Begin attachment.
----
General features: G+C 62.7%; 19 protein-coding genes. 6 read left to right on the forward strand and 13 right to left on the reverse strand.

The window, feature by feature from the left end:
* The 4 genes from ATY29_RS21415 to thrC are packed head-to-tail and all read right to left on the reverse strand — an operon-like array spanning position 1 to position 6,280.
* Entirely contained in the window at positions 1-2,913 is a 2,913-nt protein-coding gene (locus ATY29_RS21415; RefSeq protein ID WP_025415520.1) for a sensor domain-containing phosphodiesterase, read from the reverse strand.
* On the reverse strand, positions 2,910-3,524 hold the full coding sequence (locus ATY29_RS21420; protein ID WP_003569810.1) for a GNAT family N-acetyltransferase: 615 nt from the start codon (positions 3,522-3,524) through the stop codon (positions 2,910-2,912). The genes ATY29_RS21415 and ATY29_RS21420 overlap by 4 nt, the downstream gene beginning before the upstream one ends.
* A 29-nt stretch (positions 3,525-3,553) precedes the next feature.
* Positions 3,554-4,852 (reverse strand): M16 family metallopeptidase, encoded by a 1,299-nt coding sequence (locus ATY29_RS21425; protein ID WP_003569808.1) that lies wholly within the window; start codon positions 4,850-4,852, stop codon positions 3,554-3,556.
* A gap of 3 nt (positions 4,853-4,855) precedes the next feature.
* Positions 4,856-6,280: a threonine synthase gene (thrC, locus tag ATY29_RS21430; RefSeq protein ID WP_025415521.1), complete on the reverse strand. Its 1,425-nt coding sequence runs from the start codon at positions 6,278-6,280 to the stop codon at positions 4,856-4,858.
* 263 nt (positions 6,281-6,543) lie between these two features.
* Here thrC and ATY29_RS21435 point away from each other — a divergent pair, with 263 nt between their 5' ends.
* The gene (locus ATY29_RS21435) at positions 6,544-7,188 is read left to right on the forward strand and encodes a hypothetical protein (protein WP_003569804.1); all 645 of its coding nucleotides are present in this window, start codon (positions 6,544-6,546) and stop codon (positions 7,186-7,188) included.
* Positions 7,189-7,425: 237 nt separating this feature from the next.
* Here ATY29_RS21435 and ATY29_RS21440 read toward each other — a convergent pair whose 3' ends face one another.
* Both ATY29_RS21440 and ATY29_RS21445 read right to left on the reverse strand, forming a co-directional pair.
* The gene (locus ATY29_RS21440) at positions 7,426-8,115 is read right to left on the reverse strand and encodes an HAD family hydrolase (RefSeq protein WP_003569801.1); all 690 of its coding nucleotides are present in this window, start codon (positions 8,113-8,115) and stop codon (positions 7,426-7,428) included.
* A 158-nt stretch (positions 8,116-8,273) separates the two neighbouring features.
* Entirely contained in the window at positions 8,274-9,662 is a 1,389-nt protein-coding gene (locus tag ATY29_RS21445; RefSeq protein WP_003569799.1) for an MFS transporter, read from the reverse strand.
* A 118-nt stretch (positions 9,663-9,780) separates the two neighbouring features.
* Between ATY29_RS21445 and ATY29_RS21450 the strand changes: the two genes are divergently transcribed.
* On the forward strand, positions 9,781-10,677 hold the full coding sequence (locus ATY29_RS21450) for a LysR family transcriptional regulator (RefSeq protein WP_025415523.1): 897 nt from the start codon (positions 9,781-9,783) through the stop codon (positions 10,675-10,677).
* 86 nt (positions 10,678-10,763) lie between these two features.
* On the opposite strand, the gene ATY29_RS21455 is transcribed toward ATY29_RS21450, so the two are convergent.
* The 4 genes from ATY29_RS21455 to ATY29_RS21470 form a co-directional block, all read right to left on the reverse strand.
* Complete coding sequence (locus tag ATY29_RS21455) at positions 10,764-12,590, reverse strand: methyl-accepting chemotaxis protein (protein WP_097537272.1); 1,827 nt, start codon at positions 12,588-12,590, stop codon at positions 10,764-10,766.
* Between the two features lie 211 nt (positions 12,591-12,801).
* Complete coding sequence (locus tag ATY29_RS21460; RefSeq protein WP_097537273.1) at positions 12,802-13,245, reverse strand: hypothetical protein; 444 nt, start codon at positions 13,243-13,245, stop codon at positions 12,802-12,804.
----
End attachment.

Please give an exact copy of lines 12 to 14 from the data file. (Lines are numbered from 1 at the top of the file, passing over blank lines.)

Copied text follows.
* The gene (locus ATY29_RS21435) at positions 6,544-7,188 is read left to right on the forward strand and encodes a hypothetical protein (protein WP_003569804.1); all 645 of its coding nucleotides are present in this window, start codon (positions 6,544-6,546) and stop codon (positions 7,186-7,188) included.
* Positions 7,189-7,425: 237 nt separating this feature from the next.
* Here ATY29_RS21435 and ATY29_RS21440 read toward each other — a convergent pair whose 3' ends face one another.